4 Ecommerce Companies Opening Brick-and-Mortar Stores
At one point in time, traditional brick-and-mortar retail stores and ecommerce shops were thought to be rivals. However, as time moves forward, we see the line that distinguishes the two blur slowly out of focus. By now, you have probably heard about the ecommerce giant Amazon opening up stores across the country. In fact, Amazon isn’t the only one taking the leap; there are a wide array of additional companies that began in ecommerce and have supplemented their business with a brick-and-mortar retail store.
Let’s take a look at some emerging brands that have roots buried deeply in ecommerce.
Considered to be somewhat of a founding pioneer of the online-only business model and heavy adoption of social media marketing, Bonobos began in 2007 and sold fitted men’s clothing directly to their customers’ homes. They opened some fitting rooms in their New York office and it was massively popular and pushed them to open physical stores in 2011. But Bonobos isn’t like a traditional retail clothing store; you can walk in, shop and speak with stylists, everything you buy will get shipped to their homes from one of their centralized warehouses. This innovative model keeps inventory costs and risks low.
Another example of an ecommerce store setting up shop in the real world, Warby Parker followed the now direct-to-consumer model that’s now prevalent in ecommerce, Warby Parker promised low prices for fashionable eyewear. The first retail store opened in Manhattan in 2013, they now have over 40 stores nationwide.
When Warby Parker first opened, it began with its CEO, Neil Blumenthal, letting customers into his apartment to try on glasses, he told Inc. “People would come in, and we would lay out the glasses on the dining room table,” Blumenthal said. “And we thought it was going to be a sub-optimal experience, but it ended up being a very special experience in that we could build relationships with our customers. They could try on all the glasses. We started to realize maybe there was a place for traditional bricks-and-mortar retail.”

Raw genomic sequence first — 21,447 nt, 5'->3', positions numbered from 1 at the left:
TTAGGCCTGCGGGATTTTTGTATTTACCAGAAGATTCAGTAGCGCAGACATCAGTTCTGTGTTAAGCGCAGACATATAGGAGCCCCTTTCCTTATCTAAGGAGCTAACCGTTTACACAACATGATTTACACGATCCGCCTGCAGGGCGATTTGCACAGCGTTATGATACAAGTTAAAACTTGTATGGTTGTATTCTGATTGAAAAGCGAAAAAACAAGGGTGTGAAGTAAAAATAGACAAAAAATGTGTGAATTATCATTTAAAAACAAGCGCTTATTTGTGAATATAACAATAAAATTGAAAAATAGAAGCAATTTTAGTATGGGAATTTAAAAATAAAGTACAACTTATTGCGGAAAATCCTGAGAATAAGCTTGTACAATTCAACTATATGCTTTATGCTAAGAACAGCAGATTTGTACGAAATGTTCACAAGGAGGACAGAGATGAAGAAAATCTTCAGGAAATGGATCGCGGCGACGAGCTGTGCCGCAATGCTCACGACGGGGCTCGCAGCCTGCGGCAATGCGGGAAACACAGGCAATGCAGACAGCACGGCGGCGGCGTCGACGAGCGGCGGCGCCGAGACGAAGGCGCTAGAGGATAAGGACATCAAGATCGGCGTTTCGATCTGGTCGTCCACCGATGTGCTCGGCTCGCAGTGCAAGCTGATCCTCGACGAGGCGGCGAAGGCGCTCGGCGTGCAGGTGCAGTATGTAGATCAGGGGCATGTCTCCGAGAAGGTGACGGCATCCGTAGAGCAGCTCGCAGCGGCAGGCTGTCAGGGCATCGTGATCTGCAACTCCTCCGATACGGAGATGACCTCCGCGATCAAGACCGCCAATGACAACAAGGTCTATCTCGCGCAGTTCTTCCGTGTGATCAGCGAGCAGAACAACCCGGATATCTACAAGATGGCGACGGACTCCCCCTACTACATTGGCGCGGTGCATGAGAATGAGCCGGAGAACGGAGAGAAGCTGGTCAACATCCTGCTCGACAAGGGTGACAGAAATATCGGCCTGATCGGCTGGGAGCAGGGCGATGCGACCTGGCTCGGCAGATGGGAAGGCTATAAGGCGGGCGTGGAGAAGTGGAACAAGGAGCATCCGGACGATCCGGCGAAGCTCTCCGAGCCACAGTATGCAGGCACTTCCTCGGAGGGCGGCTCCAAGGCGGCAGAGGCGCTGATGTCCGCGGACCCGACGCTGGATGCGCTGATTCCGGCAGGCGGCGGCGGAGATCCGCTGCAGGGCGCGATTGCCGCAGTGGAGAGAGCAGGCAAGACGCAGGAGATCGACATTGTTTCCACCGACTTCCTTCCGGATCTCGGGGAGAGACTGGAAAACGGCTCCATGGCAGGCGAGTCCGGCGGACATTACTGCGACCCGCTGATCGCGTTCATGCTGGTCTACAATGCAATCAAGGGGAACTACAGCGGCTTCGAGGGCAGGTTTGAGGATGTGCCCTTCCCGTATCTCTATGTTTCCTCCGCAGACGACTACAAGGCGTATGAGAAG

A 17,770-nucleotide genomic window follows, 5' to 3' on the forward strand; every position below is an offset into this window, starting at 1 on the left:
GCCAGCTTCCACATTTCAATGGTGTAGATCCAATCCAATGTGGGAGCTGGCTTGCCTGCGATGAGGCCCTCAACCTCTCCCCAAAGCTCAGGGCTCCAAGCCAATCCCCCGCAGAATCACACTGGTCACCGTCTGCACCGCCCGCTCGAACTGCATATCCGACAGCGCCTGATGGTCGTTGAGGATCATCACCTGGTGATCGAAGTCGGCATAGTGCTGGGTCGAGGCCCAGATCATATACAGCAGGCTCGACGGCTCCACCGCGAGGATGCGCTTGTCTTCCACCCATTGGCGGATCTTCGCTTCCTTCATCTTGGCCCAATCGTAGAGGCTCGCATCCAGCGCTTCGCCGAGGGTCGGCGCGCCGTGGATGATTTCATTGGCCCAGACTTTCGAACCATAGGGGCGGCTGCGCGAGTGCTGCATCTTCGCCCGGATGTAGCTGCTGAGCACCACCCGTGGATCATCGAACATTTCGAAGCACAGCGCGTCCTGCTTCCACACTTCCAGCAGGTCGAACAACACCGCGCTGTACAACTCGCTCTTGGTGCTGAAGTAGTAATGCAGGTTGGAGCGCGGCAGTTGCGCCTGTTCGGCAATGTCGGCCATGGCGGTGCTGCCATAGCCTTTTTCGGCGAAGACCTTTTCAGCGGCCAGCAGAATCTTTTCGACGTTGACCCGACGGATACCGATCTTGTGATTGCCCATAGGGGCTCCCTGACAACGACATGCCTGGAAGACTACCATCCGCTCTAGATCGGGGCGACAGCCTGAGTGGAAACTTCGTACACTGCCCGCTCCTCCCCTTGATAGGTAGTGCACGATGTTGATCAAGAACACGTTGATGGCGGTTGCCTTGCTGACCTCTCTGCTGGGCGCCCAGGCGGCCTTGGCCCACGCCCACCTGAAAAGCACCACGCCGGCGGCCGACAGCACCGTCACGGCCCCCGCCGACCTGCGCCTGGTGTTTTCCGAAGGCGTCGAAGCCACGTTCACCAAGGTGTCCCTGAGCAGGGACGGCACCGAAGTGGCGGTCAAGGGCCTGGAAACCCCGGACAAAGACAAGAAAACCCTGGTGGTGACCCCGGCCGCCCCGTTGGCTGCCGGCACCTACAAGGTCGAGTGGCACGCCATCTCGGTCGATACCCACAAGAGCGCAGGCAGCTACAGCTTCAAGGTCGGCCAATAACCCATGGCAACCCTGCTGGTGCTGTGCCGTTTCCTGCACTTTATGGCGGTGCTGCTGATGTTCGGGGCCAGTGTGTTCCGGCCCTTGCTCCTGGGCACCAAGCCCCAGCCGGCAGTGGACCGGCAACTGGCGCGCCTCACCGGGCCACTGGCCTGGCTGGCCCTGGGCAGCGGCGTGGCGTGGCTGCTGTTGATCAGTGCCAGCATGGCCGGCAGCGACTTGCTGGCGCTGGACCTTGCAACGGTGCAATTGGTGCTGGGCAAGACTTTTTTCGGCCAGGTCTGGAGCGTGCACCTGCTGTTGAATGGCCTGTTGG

Subscription boxes have become huge in the world of ecommerce. Due in no small part to BirchBox, an online-only makeup subscription service that offers monthly boxes of curated cosmetics in sample-sizes from a wide variety of well-known brands. In 2014, BirchBox opened a physical store in Manhattan where customers could sample and buy retail-sized items.
Way back in 2002, ModCloth began an internet-only vintage and retro-inspired accessories and apparel company. Over the years, they dipped their toes into the physical world of brick-and-mortar retail with a few scattered pop-up stores that were functionally similar to Bonobos’ showroom-style storefront. Shoppers entered the store, could try on a product, and anything they purchased would be shipped directly to their doorstep. ModCloth opened its first permanent shop in Austin, Texas in 2016 and may open many more.
These big-label brands are rapidly becoming the most recognizable names in fashion. Their humble roots in ecommerce can be replicated by just about anyone with the right product, a little bit of creativity and the right platform.
These brands are paving the way for many smaller ecommerce stores to grow exponentially and into the world of physical retail. Though, just because these brands have been able to pull off the ecommerce-to-storefront business model, doesn’t mean you can—or should—try.
Your ecommerce store has to be a smashing success before your brand awareness is strong enough to float a physical space. Operating a retail location also brings a host of operating decisions and expenses that make Shopify vs Magento comparisons seem trivial. Early-stage ecommerce entrepreneurs hoping they can one day evolve their company like the above shining examples should make sure to get their branding on-point from the beginning.
While opening an ecommerce store may not lead directly to the world of brick-and-mortar—it’s clear that the two are more beneficial to each other than previously thought.